'I Do' Onscreen

By Jen Chaney
washingtonpost.com Staff Writer
Wednesday, September 10, 2008; 12:00 AM

Here's the great thing about wedding movies: They allow us to enjoy nuptial celebrations without all the hassle of finding a gift on the registry, wearing painful shoes or eating undercooked chicken florentine from the buffet.

But let's be honest. Only certain tying-the-knot flicks actually feature ceremonies or receptions worth attending. (Translation: There is no way I'd want to be stuck with Julia Roberts at that "My Best Friend's Wedding" debacle.) With that in mind, here is my list of the 10 Cinematic Weddings I Wish I Had Been Invited to in Real Life.

10. "The Philadelphia Story": Who wouldn't want to be part of this 1940 high society, high-tension affair, especially when it all swirls around Katharine Hepburn at her most smart-mouthed, Jimmy Stewart at his most charming and Cary Grant at ... oh, whatever, it's Cary Grant! The fact that the wedding weekend doesn't exactly turn out as planned is even more reason why I wish I could be there to watch the verbal volleys fly.

9. "Monsoon Wedding": There's plenty of drama in Mira Nair's film about an arranged Indian wedding that seems to have several obstacles standing in its way. But the richness of the cultural traditions and the sheer beauty of all that color -- the rich crimson in the bride's sari, the eye-popping orange in those marigolds -- are what make this event unforgettable.

8. "Steel Magnolias": If you have to go to a wedding involving Julia Roberts, this Southern affair is undeniably the one to choose. Not only would I spend some choice moments gossiping with Truvy (Dolly Parton), I'd also snag a big, fat slice of red velvet armadillo cake. That's good eatin', y'all.

7. "Napoleon Dynamite": Wait just a flippin' second, you say. There is no wedding in "Napoleon Dynamite." Ah, but there is in the extended version that can be found on DVD. The joining of Kip and Lafawnduh is plenty surreal. Add the image of Napoleon galloping in on a white horse and you've got a wedding so weird, you kinda have to be there.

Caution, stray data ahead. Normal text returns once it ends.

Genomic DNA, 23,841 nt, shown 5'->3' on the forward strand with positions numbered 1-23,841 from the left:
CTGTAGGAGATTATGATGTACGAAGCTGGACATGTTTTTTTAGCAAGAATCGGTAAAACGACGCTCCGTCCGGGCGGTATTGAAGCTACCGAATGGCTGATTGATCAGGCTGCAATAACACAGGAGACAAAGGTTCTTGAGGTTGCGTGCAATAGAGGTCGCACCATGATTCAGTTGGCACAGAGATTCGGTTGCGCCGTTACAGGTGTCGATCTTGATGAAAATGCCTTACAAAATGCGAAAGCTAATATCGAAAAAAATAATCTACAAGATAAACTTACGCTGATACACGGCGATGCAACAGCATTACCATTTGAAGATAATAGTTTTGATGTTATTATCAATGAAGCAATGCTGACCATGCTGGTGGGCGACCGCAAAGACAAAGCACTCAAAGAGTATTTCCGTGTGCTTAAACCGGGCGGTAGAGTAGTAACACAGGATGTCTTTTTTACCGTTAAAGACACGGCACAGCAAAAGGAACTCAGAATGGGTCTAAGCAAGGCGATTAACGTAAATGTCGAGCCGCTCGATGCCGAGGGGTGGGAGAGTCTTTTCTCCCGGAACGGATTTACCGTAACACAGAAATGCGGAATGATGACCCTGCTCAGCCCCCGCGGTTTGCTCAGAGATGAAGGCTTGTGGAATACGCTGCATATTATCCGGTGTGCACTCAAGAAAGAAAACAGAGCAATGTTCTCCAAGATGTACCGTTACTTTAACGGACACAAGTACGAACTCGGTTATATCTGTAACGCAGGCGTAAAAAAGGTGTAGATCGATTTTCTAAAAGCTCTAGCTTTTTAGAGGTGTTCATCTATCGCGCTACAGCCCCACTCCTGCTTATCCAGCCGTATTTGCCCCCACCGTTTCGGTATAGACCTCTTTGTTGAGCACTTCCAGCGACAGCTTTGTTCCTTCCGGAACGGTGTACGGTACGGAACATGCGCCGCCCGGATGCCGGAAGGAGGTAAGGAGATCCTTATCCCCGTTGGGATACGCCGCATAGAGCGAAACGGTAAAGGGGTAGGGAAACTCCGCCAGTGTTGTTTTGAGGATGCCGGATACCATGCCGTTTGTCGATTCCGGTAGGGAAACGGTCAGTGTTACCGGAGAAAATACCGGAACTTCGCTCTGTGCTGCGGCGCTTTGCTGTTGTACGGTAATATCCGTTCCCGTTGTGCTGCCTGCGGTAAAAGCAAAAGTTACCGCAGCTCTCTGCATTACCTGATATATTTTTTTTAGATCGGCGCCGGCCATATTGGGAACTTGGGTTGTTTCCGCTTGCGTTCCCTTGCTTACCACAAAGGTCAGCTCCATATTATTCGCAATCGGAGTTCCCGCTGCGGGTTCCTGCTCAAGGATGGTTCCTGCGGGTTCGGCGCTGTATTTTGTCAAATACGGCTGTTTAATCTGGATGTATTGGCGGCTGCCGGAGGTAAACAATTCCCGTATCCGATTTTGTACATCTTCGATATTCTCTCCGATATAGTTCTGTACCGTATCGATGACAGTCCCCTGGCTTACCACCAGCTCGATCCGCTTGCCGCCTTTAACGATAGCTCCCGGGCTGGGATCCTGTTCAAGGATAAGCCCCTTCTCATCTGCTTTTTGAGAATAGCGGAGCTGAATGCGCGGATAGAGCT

6. "The Sound of Music": When Julie Andrews glides down the aisle with perfect grace in that gorgeous, gothic church to meet her Capt. Von Trapp at the altar, the scene conveys all the majesty of a royal wedding. Except when Prince Charles and Princess Diana said "I do," the song "How Do You Solve a Problem Like Maria?" wasn't playing in the background. Again, all the more reason to love the "Sound of Music" version.

5. Tie: "The Godfather" and "GoodFellas": The massive families in (arguably) the two finest mafia movies ever made sure know how to throw a big, festive and (presumably) expensive wedding. Plus, the Corleone affair offers the opportunity to meet Marlon Brando in a receiving line. And that's an offer -- here it comes -- I can't refuse.

4. "About Schmidt": There is something both tacky and charming about the union of Jeannie (Hope Davis) and Randall (a mulleted Dermot Mulroney) in this superb Alexander Payne film from 2002. But the main reason I wish I had been invited to this wedding -- aside from getting the opportunity to hear a cover of Dan Fogelberg's "Longer" during the ceremony -- is to see, in person, Jack Nicholson struggle through his wedding toast. He teeters so close to condemning the entire marriage and everyone peripherally associated with it that one braces for the moment when the father of the bride will ruin the entire night.

3. "The Graduate": The break-up of Elaine Robinson's wedding by a crazed Benjamin Braddock may symbolize the baby boomers' desire to break free from their conventional, close-minded parents. And that's cool and all. But I really wish I had been in that generic, suburban church so I could see Benjamin (Dustin Hoffman) bang on the glass, take a swing at Mr. Robinson, then jam a cross into the doors, locking all the guests inside the chapel. Now that's the kind of wedding people talk about afterwards.

2. "Diner": I can sum up my reasons for coveting an invitation to the Baltimore nuptials of Eddie (Steve Guttenberg) and his unseen-onscreen fiance Elyse in two words: Colts colors. After making his bride-to-be take a football quiz, Eddie decks out the whole wedding in the blue and white of his beloved hometown football team. I admire his devotion to the dearly departed Baltimore Colts. Also, I wouldn't mind grabbing a dance with Mickey Rourke back when he was still kinda hot.

1. "Sixteen Candles": Nothing makes for a more memorable wedding than a bride who's all hopped up on painkillers. Ginny (Blanche Baker) is in such bad shape that she can barely make it down the aisle to her oily bohunk of a groom (John Kapelos). It's, as the brother of the bride might say, "Classic." Another huge reason to go: The faint hope that when I leave the church, I'll see Jake Ryan across the street, beckoning, while a Thompson Twins song plays gently on the soundtrack.

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